The APSAC Advisor is a peer reviewed quarterly news journal for professionals in the field of child abuse and neglect.
The APSAC Advisor provides succinct, data-based, practice-oriented articles that keep interdisciplinary professionals
informed of the latest developments in policy and practice the field of child maltreatment. It is designed to highlight
best practices in the field and publish original articles and current information about child maltreatment for professionals
from a variety of backgrounds including medicine, law, law enforcement, social work, child protective services, psychology,
public health and prevention in the U.S.
If you wish to learn more about submitting an article to the Advisor, please click here.
This library contains Advisor issues dating back to 1990. The most recent issue appears at the top. Scroll down to select past issues by year and issue number. Once a publication appears in the box, you can use the Enlarge button to open the document in a new window or tab (depending on how your browser is set up). This will allow you to view the document with larger print.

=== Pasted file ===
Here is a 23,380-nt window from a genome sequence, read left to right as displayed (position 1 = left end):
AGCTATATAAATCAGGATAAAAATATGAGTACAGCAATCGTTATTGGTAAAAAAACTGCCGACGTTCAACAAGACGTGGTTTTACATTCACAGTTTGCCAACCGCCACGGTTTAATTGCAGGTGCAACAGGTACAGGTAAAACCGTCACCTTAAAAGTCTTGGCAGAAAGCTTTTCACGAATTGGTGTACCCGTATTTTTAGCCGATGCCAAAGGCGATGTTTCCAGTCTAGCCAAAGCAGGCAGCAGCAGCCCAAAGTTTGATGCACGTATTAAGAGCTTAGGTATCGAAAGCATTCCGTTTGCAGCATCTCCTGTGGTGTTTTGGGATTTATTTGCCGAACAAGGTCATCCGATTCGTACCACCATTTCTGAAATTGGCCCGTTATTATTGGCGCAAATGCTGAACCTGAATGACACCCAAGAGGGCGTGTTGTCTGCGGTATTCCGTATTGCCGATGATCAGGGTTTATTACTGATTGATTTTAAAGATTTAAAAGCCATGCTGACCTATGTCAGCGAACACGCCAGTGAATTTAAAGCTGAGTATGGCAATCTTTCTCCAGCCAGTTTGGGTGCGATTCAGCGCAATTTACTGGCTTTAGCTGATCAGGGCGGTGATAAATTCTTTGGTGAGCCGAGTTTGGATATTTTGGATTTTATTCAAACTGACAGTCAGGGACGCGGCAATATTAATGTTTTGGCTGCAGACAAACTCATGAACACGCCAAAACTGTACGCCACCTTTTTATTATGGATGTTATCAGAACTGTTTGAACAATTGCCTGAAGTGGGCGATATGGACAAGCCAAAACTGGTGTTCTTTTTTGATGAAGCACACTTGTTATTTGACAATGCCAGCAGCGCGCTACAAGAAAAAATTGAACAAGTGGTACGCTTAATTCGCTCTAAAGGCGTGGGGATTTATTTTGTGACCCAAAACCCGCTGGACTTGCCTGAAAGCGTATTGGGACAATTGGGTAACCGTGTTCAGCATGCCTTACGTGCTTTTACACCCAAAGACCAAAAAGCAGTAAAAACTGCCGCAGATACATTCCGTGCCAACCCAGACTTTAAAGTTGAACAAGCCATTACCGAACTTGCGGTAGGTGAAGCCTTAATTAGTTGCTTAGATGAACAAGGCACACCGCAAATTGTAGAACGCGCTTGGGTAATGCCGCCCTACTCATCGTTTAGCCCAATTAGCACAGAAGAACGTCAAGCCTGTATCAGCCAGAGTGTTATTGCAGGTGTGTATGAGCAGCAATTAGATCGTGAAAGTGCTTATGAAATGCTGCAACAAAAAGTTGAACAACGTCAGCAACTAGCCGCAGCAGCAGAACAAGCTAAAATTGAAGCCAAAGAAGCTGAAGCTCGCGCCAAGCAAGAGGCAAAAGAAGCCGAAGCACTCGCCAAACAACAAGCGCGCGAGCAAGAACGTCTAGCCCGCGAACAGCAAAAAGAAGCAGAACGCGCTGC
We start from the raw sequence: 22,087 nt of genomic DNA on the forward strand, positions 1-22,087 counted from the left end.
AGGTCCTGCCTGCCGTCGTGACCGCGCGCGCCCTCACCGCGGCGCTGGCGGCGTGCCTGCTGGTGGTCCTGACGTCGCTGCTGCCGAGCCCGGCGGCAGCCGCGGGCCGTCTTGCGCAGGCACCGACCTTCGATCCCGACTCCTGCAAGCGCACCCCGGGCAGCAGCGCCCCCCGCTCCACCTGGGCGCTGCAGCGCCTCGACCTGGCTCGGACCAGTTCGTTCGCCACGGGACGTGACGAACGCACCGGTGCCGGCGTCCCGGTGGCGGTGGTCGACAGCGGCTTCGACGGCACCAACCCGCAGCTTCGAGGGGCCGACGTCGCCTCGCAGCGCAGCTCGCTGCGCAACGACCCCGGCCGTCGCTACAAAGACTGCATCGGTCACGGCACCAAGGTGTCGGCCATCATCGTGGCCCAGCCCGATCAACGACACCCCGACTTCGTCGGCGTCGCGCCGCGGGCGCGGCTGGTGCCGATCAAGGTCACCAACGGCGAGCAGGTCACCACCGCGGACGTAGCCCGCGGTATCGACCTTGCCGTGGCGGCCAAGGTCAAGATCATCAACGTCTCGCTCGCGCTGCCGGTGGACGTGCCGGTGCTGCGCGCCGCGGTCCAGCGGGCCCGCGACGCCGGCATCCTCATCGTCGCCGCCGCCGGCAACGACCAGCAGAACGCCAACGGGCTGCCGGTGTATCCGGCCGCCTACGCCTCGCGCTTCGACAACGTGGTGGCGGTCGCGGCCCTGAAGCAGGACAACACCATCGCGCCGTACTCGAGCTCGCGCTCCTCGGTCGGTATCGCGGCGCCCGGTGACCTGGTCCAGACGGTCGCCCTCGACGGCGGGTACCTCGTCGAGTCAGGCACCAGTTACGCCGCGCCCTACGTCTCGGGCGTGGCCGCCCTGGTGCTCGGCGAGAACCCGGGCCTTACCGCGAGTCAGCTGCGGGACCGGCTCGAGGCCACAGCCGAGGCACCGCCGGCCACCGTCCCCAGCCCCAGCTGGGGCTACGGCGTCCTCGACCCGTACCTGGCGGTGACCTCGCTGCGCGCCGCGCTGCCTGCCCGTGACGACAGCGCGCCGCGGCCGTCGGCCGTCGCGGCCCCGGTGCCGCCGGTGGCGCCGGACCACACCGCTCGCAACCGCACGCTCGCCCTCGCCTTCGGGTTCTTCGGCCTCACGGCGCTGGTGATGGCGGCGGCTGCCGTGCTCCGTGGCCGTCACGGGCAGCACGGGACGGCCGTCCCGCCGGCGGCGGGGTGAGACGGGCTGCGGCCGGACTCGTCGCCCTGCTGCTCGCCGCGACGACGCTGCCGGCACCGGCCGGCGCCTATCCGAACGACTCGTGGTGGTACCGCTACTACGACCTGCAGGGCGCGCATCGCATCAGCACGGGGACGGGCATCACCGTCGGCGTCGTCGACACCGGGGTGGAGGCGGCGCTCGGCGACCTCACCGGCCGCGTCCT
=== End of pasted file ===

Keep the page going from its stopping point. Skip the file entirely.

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In the listing below, click on a year and issue number to see the articles in that publication.
2002 Number 3
If there is one take-home message from this special issue on such an important topic, it is the following: The “attachment therapy” promulgated by the Attachment Center of Evergreen, Colorado, and its devotees is not derived from the attachment theory developed by John Bowlby and Mary Ainsworth. In fact, this approach is counter to attachment theory along a number of critical dimensions.
Prescribed physical contact between parents and children, and between therapists and children, is not uncommon in mental health treatments. Parents are often asked to initiate affectionate physical contact with their problem children (sometimes contingent on the child’s positive behavior). It is also sometimes necessary for a parent or mental health specialist to escort a child physically to a time-out situation as part of a planned behavior program.
Over the past several years, increased attention has been paid to children who are alleged to have difficulties bonding and attaching to others. More specifically, there has been a surge in the use of reactive attachment disorder (RAD) as a diagnosis to describe a wide range of problem behaviors and disturbed interactions between infants or children and their caregivers.
The purpose of Journal Highlights is to alert readers to current literature on child abuse. Selected articles from journals representing the variety of disciplines reflected in APSAC's membership are presented in the form of an annotated bibliography.